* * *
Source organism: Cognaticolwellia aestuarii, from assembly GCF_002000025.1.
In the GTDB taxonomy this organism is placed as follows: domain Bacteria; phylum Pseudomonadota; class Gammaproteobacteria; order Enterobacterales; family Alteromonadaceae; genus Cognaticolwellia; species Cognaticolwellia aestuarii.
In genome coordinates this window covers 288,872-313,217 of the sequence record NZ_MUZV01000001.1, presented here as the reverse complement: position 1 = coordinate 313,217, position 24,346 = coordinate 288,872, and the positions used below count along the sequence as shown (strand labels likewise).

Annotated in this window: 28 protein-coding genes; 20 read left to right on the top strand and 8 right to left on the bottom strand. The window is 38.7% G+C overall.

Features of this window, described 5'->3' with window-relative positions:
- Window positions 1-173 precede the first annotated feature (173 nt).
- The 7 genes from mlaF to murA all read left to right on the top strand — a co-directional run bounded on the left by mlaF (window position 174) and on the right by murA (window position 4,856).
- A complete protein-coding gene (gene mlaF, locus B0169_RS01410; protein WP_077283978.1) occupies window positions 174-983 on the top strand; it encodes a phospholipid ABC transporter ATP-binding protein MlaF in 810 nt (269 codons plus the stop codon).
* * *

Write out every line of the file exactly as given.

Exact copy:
Source organism: Cognaticolwellia aestuarii, from assembly GCF_002000025.1.
In the GTDB taxonomy this organism is placed as follows: domain Bacteria; phylum Pseudomonadota; class Gammaproteobacteria; order Enterobacterales; family Alteromonadaceae; genus Cognaticolwellia; species Cognaticolwellia aestuarii.
In genome coordinates this window covers 288,872-313,217 of the sequence record NZ_MUZV01000001.1, presented here as the reverse complement: position 1 = coordinate 313,217, position 24,346 = coordinate 288,872, and the positions used below count along the sequence as shown (strand labels likewise).

Annotated in this window: 28 protein-coding genes; 20 read left to right on the top strand and 8 right to left on the bottom strand. The window is 38.7% G+C overall.

Features of this window, described 5'->3' with window-relative positions:
- Window positions 1-173 precede the first annotated feature (173 nt).
- The 7 genes from mlaF to murA all read left to right on the top strand — a co-directional run bounded on the left by mlaF (window position 174) and on the right by murA (window position 4,856).
- A complete protein-coding gene (gene mlaF, locus B0169_RS01410; protein WP_077283978.1) occupies window positions 174-983 on the top strand; it encodes a phospholipid ABC transporter ATP-binding protein MlaF in 810 nt (269 codons plus the stop codon).